The HPTN is deeply saddened to learn of the recent passing of our colleagues and friends who were eminent research scientists devoted to fighting HIV/AIDS. They made invaluable contributions to the field and will be greatly missed by the HPTN as well as everyone who was touched by their work.
Fred Gordin, M.D., was the chief of infectious diseases at the Veterans Affairs Medical Center and professor of medicine at the George Washington School of Medicine and Health Sciences, both in Washington, DC. Dr. Gordin devoted decades of his career to clinical care and research focused on HIV/AIDS and tuberculosis. His dedication and compassion were demonstrated routinely as he served as an attending physician in the VA Medical Center HIV/AIDS clinic, which cares for more than 900 HIV-infected veterans. He was also a dedicated professor, earning the admiration and respect of the many George Washington University medical students, infectious disease fellows, and staff he taught, mentored, and served alongside.
Dr. Gordin worked tirelessly to advance the field of HIV/AIDS and tuberculosis research. He was the founding principal investigator of the NIH-funded Community Programs for Clinical Research on AIDS (CPCRA), which demonstrated the feasibility of conducting rigorous research in community settings. He was also the principle investigator of the Washington International Coordinating Center Clinical Trials Unit with sites conducting HPTN and ACTG studies. Dr. Gordin was a key leader in the NIH-funded INSIGHT Network where he co-led the groundbreaking START Study. He was also a protocol team member on HPTN 065 and served as the investigator of record at the Veterans Affairs Medical Center.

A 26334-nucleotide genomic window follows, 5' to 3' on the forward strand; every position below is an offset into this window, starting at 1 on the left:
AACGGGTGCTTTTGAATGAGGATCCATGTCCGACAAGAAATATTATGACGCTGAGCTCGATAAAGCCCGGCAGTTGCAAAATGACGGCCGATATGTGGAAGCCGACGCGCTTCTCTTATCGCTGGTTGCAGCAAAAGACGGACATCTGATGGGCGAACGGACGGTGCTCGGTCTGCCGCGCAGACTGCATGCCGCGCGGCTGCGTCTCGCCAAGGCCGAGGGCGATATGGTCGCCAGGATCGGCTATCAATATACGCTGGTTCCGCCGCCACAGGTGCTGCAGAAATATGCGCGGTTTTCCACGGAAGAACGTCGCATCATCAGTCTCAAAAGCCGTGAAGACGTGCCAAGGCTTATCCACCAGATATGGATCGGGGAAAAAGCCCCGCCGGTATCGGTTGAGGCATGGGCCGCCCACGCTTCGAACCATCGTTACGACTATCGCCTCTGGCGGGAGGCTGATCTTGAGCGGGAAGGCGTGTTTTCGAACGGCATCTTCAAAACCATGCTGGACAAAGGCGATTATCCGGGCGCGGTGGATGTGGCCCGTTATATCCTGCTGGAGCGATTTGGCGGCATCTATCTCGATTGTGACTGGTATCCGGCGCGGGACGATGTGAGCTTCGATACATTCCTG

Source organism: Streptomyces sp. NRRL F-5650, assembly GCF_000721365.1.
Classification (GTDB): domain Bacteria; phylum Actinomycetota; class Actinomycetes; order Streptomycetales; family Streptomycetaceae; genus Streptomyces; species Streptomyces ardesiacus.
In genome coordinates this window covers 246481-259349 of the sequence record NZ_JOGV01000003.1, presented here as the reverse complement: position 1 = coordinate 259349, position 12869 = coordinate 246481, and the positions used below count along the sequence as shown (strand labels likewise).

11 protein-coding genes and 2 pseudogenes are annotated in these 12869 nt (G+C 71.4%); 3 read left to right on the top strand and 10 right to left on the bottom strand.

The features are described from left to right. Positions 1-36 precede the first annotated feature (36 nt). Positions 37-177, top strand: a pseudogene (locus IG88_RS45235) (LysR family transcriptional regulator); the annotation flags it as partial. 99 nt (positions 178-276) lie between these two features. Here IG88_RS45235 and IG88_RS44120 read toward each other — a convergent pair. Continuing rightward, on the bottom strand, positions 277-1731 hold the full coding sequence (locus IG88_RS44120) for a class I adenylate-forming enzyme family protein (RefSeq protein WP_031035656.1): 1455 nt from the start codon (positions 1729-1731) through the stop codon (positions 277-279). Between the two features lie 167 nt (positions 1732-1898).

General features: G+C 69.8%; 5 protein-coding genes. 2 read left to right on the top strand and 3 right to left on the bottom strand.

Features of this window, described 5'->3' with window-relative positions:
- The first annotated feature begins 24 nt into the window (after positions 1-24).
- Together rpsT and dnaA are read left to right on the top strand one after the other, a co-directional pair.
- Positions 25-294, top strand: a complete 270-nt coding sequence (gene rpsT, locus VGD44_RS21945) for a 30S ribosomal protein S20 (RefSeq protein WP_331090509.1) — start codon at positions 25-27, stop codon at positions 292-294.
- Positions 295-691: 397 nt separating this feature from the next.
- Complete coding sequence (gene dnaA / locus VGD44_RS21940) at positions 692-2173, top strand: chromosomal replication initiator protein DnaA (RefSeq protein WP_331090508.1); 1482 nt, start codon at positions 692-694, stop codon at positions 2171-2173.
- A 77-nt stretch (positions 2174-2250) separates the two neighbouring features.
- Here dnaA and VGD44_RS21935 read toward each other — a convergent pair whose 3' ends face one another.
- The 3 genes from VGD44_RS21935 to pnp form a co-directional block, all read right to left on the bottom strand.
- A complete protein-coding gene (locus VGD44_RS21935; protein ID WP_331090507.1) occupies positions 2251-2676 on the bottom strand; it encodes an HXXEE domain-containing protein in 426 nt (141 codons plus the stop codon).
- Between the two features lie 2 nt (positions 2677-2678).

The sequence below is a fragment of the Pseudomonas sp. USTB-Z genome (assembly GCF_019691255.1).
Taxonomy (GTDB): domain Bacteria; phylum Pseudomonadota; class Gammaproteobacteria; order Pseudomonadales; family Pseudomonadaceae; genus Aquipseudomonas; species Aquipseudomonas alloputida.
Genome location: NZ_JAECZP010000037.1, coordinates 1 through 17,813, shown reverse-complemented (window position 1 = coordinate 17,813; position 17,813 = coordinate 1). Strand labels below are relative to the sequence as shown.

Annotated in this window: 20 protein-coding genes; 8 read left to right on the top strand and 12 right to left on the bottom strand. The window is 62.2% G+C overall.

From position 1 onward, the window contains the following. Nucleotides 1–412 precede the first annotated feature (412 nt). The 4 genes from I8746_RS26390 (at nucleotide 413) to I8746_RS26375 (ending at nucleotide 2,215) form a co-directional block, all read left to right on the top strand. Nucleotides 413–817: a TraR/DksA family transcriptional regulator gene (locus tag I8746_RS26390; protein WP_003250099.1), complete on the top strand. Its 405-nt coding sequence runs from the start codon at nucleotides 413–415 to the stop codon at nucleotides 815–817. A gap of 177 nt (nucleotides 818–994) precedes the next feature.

Dr. Gordin was honored in 2012 with the Charles C. Shepard Science Award from the Centers for Disease Control and Prevention for achievement in the advancement of prevention and control of tuberculosis.
"Dr. Gordin valued his patients and colleagues as much as he valued the important scientific contributions they made together over the years," said Wafaa El-Sadr M.D., M.P.H., HPTN co-principal investigator and professor of epidemiology and medicine at Columbia University. “His humanity, humility, brilliance, and commitment will be sorely missed while his contributions will endure for years to come.”
Charlene Dezzutti, Ph.D., was a key member of the Microbicides Trials Network and was also a member of the HPTN 069 study team. Dr. Dezzutti had a passion for science and was committed to finding new ways to fight global diseases including HIV/AIDS. She was a professor at the University of Pittsburgh in the Departments of Obstetrics, Gynecology and Reproductive Sciences and the Graduate School of Public Health in the Department of Infectious Diseases and Microbiology in Pittsburgh, Pennsylvania. Dr. Dezzutti’s lab at Magee-Womens Research Institute in Pittsburgh, Pennsylvania performed groundbreaking research that contributed to the development of new ways to prevent HIV infections in women. Dr. Dezutti developed polarized human ectocervical and colonic explant model systems, a groundbreaking method that she and many other investigators used to gain a better understanding of how HIV infects genital and colonic tissues and how antiretroviral drugs can disrupt infection. This critical work has been widely used to inform biological strategies for the prevention of HIV acquisition.